Rolling Stone magazine listed the 100 best singers of all time back in 2008 with the help of many famous musicians who voted for their favorite artists. ZZ Top singer and guitarist Billy Gibbons was one of the voters who listed the 19 best singers of all time in his opinion at the time.
The 20 singers that Billy Gibbons listed as the best of all time:
19 – Bill Medley
William Thomas Medley is an American singer and songwriter, best known as one half of The Righteous Brothers. He is noted for his bass-baritone voice, exemplified in songs such as “You’ve Lost That Lovin’ Feelin'”
18 – Johnny Cash
Johnny Cash was born February 26, 1932 and died September 12, 2003. He was an American singer, songwriter, musician, and actor. Much of Cash’s music contained themes of sorrow, moral tribulation, and redemption, especially in the later stages of his career.
He was known for his deep, calm bass-baritone voice, the distinctive sound of his Tennessee Three backing band characterized by train-like chugging guitar rhythms. Also a rebelliousness coupled with an increasingly somber and humble demeanor, free prison concerts. Besides a trademark all-black stage wardrobe which earned him the nickname “The Man in Black”.
17 – James Brown
James Brown was an American singer, songwriter and dancer. The central progenitor of funk music and a major figure of 20th-century music, he is often referred to by the honorific nicknames “Godfather of Soul”, “Mr. Dynamite”, and “Soul Brother No. 1”.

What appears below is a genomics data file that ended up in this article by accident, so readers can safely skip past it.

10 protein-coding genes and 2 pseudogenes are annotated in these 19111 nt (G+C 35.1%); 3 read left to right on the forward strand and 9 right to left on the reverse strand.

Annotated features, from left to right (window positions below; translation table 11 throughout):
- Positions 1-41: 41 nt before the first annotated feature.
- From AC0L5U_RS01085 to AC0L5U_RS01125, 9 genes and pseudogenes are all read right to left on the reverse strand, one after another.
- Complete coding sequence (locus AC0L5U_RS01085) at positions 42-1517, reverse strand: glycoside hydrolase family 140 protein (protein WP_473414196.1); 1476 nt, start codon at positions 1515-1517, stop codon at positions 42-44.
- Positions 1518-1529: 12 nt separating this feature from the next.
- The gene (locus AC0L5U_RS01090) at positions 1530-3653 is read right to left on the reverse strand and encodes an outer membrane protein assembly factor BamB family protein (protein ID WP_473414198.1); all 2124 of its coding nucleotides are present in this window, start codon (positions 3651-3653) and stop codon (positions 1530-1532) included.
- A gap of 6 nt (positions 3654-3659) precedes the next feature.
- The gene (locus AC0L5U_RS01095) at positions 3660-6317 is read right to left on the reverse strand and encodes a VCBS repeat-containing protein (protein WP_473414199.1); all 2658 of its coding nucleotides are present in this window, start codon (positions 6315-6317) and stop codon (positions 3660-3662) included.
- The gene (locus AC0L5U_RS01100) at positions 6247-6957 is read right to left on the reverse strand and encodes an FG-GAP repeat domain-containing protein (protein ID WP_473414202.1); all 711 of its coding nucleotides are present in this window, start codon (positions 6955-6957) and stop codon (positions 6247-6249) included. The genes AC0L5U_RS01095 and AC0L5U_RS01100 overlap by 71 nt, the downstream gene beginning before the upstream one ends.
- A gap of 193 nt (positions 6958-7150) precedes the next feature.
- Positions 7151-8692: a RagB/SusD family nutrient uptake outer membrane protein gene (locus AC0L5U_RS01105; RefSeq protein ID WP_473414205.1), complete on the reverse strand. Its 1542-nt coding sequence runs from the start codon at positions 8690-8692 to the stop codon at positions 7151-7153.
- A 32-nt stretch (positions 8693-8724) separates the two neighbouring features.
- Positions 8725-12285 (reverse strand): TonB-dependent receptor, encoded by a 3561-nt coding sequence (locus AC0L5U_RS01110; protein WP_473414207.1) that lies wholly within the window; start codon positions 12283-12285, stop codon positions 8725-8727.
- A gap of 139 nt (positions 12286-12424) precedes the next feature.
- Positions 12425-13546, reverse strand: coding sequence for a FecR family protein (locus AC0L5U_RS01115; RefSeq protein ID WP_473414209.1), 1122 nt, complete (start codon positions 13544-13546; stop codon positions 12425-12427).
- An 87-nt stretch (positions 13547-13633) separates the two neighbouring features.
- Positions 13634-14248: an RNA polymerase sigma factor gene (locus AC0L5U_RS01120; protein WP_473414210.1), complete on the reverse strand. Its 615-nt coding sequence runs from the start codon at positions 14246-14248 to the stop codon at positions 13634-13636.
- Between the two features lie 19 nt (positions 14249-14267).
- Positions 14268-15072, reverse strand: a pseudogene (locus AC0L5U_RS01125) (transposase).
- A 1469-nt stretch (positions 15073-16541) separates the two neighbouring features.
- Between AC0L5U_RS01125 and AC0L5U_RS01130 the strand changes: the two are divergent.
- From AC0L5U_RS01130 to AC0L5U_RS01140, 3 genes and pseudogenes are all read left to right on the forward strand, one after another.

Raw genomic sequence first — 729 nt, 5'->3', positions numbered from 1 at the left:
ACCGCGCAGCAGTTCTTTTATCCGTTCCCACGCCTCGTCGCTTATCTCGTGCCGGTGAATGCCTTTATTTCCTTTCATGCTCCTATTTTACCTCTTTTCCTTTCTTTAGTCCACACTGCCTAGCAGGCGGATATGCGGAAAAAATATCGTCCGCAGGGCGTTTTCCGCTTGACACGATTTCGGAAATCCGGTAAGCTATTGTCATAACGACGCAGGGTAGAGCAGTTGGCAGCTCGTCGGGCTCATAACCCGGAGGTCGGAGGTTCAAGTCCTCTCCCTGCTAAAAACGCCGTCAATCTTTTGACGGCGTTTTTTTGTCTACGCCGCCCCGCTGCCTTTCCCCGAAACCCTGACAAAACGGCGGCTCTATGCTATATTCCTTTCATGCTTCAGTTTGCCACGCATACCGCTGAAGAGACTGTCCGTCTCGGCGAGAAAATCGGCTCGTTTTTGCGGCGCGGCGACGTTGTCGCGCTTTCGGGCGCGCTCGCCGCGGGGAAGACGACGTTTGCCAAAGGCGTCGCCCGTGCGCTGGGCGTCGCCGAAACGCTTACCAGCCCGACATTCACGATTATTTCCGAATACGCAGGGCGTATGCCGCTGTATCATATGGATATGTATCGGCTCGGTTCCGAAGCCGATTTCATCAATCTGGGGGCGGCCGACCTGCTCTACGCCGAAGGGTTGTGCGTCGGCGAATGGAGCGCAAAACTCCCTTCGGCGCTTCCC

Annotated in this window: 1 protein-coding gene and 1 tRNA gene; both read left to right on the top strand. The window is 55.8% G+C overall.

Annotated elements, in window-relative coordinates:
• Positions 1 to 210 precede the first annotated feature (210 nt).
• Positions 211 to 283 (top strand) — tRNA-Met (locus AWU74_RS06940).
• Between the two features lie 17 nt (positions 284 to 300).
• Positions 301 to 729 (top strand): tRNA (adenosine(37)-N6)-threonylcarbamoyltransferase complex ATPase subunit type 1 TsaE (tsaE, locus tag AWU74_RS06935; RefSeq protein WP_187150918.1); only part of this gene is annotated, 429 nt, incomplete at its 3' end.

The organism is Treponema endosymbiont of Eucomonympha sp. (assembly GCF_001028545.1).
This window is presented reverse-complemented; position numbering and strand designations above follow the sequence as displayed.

16 – Howlin’ Wolf
Howlin’ Wolf was a Chicago blues singer, guitarist, and harmonica player. Originally from Mississippi, he moved to Chicago in adulthood and became successful, forming a rivalry with fellow bluesman Muddy Waters. With a booming voice and imposing physical presence, he is one of the best-known Chicago blues artists.
15 – Hank Williams
Hiram “Hank” Williams was an American singer regarded as one of the most significant and influential American singers and songwriters of the 20th century. He recorded 35 singles (five released posthumously) that reached the top 10 of the Billboard Country & Western Best Sellers chart, including 11 that reached No. 1 (three posthumously).
14 – Mavis Staples
Mavis Staples is an American rhythm and blues and gospel singer, actress, and civil rights activist. She has recorded and performed with her family’s band The Staple Singers and also as a solo artist.
13 – Joni Mitchell
Joni Mitchell is a Canadian singer-songwriter. Drawing from folk, pop, rock, classical, and jazz, Mitchell’s songs often reflect on social and philosophical ideals as well as her feelings about romance, womanhood, disillusionment, and joy
12 – Robert Plant
Robert Plant, also known as the “Golden God” is Led Zeppelin’s vocalist, known for his high vocal range. He also had a successful solo career after the British band came to an end with the death of drummer John Bonham.
Occasionally, Plant collaborated with Jimmy Page on various projects in later years.
11 – B.B King
B.B King passed away at the age of 89 in 2015, but left us with 40 studio records and an immeasurable contribution to the music recognized by the Rock and Roll Hall of Fame in 1987. He was born on a cotton plantation in Itta Bena, Mississippi. Later he worked at a cotton gin in Indianola, Mississippi and was attracted to music and the guitar in church, and began his career in juke joints and local radio. He later lived in Memphis, Tennessee, and Chicago, and as his fame grew, toured the world extensively.
10 – Sheryl Crow
Sheryl Crow is an American musician, singer, songwriter, and actress. Her music incorporates elements of pop, rock, country, jazz, and blues.
9 – Sammy Hagar/Elvis Presley
8 – Billy Gibbons